A play on plots

Operettas can be described as the ‘lighter’ sibling of the grand opera, both in terms of music and dialogue. But it also has much to do with the fact that operettas are based on more frivolous and sentimental plots, oftentimes tinged with parody, satire and wit. The orchestration, however, was just as imaginative and the librettos, always supreme. Offenbach’s Ba-ta-clan (1855) was a hit one-act operetta that told the story of Che-i-noor, or China, being ruled by three Chinese who turn out to be a Parisian trio in disguise. Not only was it a satirical take on contemporary politics, but it also challenged the conventions associated with grand opera. 

Gilbert and Sullivan’s H.M.S Pinafore parodied English party politics and the Royal Navy through the operetta’s comic plot that focusses on romantic liaisons between members of different social classes. In Die Fledermaus by Strauss II, we are treated to a rather ludicrous plot that involves mistaken identities, a masked ball, a character dressed as a bat and elaborate schemes with a few white lies thrown in for good measure.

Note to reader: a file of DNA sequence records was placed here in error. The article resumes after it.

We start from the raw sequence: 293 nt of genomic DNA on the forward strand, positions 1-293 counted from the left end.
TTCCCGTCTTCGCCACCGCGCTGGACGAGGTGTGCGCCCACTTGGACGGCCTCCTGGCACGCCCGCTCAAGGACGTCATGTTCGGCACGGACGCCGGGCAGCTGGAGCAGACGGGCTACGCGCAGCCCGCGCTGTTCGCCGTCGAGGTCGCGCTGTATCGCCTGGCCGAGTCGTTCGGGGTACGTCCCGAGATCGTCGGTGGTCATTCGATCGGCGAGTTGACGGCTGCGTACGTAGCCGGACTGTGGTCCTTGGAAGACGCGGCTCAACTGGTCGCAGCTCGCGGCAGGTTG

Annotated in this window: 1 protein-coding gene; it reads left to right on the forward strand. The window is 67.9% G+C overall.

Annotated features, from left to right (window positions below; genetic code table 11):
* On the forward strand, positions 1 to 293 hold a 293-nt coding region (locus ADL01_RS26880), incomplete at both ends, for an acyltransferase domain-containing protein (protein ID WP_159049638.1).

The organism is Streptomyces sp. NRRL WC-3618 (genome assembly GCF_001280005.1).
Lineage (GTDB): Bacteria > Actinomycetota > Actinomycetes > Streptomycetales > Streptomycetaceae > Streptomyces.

Operettas can well be considered the forerunner of the modern-day musical, even as both forms of musical theatre simultaneously existed in the early part of the 20th century. The genre had now reached far and wide, including Mexico, Cuba and the United States even as it thrived in the countries of its origin. Fresh adaptions of classics by Strauss II, Gilbert and Sullivan and Offenbach laid the groundwork for a new genre that would soon take over. Oklahoma!, for example, took America by storm with its commentary on social issues expressed as the perfect amalgam of song, dance and spoken dialogue. It’s safe to say then that the operetta had given birth to the musical as we know it; the musical had become a new genre in itself.